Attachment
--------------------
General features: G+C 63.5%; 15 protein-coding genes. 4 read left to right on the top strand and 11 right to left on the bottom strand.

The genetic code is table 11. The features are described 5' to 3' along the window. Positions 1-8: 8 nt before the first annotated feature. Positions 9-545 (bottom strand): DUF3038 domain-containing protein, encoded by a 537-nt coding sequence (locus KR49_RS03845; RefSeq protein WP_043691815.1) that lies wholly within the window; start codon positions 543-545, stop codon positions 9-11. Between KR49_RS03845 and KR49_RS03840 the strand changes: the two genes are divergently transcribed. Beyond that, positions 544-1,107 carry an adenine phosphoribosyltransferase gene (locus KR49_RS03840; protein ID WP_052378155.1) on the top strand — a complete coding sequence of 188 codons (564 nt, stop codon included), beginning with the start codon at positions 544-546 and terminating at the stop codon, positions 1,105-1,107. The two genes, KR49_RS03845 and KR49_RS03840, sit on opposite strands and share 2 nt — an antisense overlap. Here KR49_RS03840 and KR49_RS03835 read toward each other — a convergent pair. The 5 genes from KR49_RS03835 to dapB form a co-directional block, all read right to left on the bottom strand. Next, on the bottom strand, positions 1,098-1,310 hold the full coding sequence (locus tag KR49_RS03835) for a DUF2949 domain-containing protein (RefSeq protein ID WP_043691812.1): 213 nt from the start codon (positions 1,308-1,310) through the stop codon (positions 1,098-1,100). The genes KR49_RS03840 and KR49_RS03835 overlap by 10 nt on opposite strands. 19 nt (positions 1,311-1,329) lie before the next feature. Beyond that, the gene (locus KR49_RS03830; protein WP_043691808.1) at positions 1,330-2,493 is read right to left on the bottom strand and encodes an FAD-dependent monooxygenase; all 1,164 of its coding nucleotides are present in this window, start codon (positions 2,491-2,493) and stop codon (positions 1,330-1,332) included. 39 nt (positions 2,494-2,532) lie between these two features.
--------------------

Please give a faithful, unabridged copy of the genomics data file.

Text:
General features: G+C 63.5%; 15 protein-coding genes. 4 read left to right on the top strand and 11 right to left on the bottom strand.

The genetic code is table 11. The features are described 5' to 3' along the window. Positions 1-8: 8 nt before the first annotated feature. Positions 9-545 (bottom strand): DUF3038 domain-containing protein, encoded by a 537-nt coding sequence (locus KR49_RS03845; RefSeq protein WP_043691815.1) that lies wholly within the window; start codon positions 543-545, stop codon positions 9-11. Between KR49_RS03845 and KR49_RS03840 the strand changes: the two genes are divergently transcribed. Beyond that, positions 544-1,107 carry an adenine phosphoribosyltransferase gene (locus KR49_RS03840; protein ID WP_052378155.1) on the top strand — a complete coding sequence of 188 codons (564 nt, stop codon included), beginning with the start codon at positions 544-546 and terminating at the stop codon, positions 1,105-1,107. The two genes, KR49_RS03845 and KR49_RS03840, sit on opposite strands and share 2 nt — an antisense overlap. Here KR49_RS03840 and KR49_RS03835 read toward each other — a convergent pair. The 5 genes from KR49_RS03835 to dapB form a co-directional block, all read right to left on the bottom strand. Next, on the bottom strand, positions 1,098-1,310 hold the full coding sequence (locus tag KR49_RS03835) for a DUF2949 domain-containing protein (RefSeq protein ID WP_043691812.1): 213 nt from the start codon (positions 1,308-1,310) through the stop codon (positions 1,098-1,100). The genes KR49_RS03840 and KR49_RS03835 overlap by 10 nt on opposite strands. 19 nt (positions 1,311-1,329) lie before the next feature. Beyond that, the gene (locus KR49_RS03830; protein WP_043691808.1) at positions 1,330-2,493 is read right to left on the bottom strand and encodes an FAD-dependent monooxygenase; all 1,164 of its coding nucleotides are present in this window, start codon (positions 2,491-2,493) and stop codon (positions 1,330-1,332) included. 39 nt (positions 2,494-2,532) lie between these two features.